Property Taxes

Are you paying more in property taxes than you have to? Chances are you don't know, but investing some time could result in a reduction in your property taxes, which, over the years, can amount to more money in your pocket (or, preferably, in your investment account). Here are some steps and tips to follow that will help you through the process of first, finding out if your property tax bill is too high and second, successfully appealing for a reduction in your assessment.

Investigating the fairness of your assessment. Doing the legwork to find out if your assessment is fair is tedious, but not as onerous as most homeowners believe. If you truly don't have the time, you may want to hire a consultant to do the work for you.

  • Time is of the essence. Most localities impose deadlines for appealing. The local tax assessor's office will provide the information. If you missed the deadline, you'll have to wait until the following year or, in some instances longer, before you can appeal.
  • Building your case. There are a couple of ways to advance your case. First, the town may have made a mistake in the valuation placed on your house and second, comparable homes may have a lower assessment.
- Incorrect valuation. Double-check the description of your house, including square footage and number of rooms. Check the description against any appraisals that you may have. It might also pay to have a new appraisal. If there are any changes in the property or the neighborhood that might diminish its value, this might affect your valuation.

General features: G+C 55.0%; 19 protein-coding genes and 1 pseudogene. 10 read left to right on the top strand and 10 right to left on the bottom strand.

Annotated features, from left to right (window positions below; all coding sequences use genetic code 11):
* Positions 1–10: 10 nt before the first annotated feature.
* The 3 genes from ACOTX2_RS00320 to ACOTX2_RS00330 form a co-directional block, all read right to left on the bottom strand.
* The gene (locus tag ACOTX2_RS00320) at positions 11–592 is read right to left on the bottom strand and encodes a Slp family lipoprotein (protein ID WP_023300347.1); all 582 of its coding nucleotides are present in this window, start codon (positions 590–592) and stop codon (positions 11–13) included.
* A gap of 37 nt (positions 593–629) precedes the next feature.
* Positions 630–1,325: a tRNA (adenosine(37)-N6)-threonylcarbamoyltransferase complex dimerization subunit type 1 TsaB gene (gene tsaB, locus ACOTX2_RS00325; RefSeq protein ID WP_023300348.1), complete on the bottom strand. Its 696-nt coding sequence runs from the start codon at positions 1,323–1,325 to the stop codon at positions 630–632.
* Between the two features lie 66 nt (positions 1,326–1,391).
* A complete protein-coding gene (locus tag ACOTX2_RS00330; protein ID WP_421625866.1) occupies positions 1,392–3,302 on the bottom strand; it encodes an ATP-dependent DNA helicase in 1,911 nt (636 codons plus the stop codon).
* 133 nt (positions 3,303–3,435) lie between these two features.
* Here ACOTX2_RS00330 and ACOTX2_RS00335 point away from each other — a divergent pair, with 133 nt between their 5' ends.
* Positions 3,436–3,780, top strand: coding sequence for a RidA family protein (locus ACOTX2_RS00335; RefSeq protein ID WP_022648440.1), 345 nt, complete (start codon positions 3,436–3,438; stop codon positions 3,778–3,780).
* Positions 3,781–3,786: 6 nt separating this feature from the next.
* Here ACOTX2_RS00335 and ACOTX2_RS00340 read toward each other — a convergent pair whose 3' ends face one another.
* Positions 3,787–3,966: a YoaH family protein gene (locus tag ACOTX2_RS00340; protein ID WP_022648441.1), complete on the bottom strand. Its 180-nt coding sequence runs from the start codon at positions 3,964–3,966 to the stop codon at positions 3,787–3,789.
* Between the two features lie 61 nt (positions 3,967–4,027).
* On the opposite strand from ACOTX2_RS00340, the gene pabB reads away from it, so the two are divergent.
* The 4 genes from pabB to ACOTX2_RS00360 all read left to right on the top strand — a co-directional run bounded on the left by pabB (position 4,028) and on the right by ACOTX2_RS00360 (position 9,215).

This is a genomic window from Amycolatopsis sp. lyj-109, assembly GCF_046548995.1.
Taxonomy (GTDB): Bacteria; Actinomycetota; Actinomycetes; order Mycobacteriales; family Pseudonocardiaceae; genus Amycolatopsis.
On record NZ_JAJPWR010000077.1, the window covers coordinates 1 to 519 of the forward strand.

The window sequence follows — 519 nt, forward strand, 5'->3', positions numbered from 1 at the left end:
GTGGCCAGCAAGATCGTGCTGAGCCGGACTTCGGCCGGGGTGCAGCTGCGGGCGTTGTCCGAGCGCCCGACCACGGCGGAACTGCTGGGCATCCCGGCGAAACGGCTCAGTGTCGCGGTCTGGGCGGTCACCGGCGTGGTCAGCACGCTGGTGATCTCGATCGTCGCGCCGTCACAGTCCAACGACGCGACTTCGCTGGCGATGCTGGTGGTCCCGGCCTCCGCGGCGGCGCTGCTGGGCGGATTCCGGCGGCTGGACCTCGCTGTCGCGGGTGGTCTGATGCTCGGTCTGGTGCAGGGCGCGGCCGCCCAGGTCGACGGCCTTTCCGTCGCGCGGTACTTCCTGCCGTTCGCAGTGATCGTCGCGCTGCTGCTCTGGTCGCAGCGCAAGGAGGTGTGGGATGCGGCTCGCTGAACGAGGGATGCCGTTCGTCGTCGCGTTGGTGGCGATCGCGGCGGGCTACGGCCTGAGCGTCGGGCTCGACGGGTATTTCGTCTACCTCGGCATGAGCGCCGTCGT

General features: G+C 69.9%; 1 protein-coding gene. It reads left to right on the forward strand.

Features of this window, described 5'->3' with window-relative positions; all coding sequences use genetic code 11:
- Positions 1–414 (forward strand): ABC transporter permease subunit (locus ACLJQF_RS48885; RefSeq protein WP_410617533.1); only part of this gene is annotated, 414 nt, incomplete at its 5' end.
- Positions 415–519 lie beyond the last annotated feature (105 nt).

- Lower-valued comparables. You can visit the town assessor's office to compare your assessment with similar homes in your neighborhood. Gather data on several homes to see if you have a valid argument that your home is over assessed. Try to identify specific factors that reduce your home's value compared with others situated nearby.

Appealing your assessment. Once you have gathered up the necessary information, it's time to appeal. This is usually at two-step process.

  • Informal meeting at the assessor's office. First, try to arrange a meeting at the assessor's office. This may or may not be permissible, depending upon town rules. Make sure you have your ducks in a row before the meeting, then lay out your case. You may be pleasantly surprised to find that the assessor agrees, although you may not be happy with the amount of the reduction. It may be smarter to accept this informal offer rather than taking it the next step, but it's up to you. If the assessor rejects your case altogether, then you should take it to the next level unless the assessor convinces you that your case has no merit.
  • Request a hearing. Find out from the assessor's office when the next hearings are scheduled and request one for yourself. Organize your presentation so that it's easy for the board that's hearing your request to quickly understand your arguments. Photos and well-organized analyses will convey the seriousness with which you take the proceedings.

Is it worth the time and effort? Real money is involved here, and if you think you've been wronged, it's worth the effort. Also, the odds of getting a reduction aren't bad. Real estate professionals say that nearly half of the people who appeal their property tax assessments end up getting a tax reduction